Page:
Anthony Mackie plays Sam Wilson, a retired Afghan vet who spends his days volunteering at a support group for veterans struggling to acclimate with their return from the horrors of war. Naturally Steve Rogers finds a friend in him as although the two have slightly different situations, Steve's war was more than half a century ago while Sam's was less than a decade, they still manage to relate to one another. After all, "War. War never changes."

Anything Perlman says is law.

After Wilson adds to Captain America's ever expanding list of things he just has to read/watch/listen that he missed with 'Trouble Man' by Marvin Gaye, an album he claims to compile everything from the last 70 years into one album, 'CA:TWS' takes the training wheels off and begins in one of the best opening sequences in a superhero film to date. Captain America, following returning femme fatale Black Widow, is now a full fledged agent of S.H.I.E.L.D, as part of his attempt to embrace the familiarity of following orders and serving his country. Steve inevitably comes to the realization that the ruthlessness and disregard for the privacy of everyday people in an effort to ensure freedom, doesn't really work for the man who just doesn't like bullies, no matter where they come from.

It's here where the movie really hits it's stride and solves the problem I spoke about before. 'CA:TWS' takes the goodness in it's main character and makes it into a redeeming quality rather than a hindrance. In a world where it's impossible to find anyone to trust, Captain America's absolute honesty is a rare and appreciated characteristic. It not only establishes him as a hero, but as a shining beacon for the films darker characters.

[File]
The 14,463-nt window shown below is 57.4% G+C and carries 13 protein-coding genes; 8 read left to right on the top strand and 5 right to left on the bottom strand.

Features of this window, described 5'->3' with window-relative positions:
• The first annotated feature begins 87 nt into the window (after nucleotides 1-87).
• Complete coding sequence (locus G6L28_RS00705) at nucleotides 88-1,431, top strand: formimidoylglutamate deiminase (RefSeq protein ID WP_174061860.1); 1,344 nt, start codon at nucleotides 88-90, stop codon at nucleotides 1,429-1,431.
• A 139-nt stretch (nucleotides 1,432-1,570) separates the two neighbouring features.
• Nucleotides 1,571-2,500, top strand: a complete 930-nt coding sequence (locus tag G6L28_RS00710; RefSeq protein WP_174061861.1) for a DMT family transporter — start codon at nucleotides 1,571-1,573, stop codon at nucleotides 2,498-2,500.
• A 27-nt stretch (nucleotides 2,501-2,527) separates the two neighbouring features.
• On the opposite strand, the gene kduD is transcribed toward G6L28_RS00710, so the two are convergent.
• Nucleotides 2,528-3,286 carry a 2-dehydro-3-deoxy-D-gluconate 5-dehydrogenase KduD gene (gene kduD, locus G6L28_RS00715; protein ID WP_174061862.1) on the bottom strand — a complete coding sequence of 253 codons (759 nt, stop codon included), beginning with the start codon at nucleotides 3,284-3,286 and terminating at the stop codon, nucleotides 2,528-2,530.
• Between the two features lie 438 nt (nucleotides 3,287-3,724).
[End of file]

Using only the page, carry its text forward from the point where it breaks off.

This should be a ridiculous character, but somehow it's not

This is where the rest of the cast falls in. Anthony Mackie's character more or less serves as an echo for Cap's good old boy sensibilities, which isn't inherently a bad thing. He provides a valuable support system for Steve in this trying time in his life. The contrast comes from Johansson's Black Widow and Sam Jackson's Nick Fury. As Nick Fury says in the film, Black Widow is comfortable with everything. She and Fury represent a by-product of the world they live in, placing their trust in few. They base their actions on the idea that they take the world as it is and not as they would like it to be. Captain America struggles with this as a man who comes from a time when things weren't so veiled in shades of grey. As the movie is completely in favour of Captain America's straight edge way of thinking, it also shows the merit in a liar's mentality. Providing pitfalls in both Cap and Black Widow's ways of doing things paves the way for the characters to develop over the course of the film. Remarkably so, considering the film takes place in about the span of a week.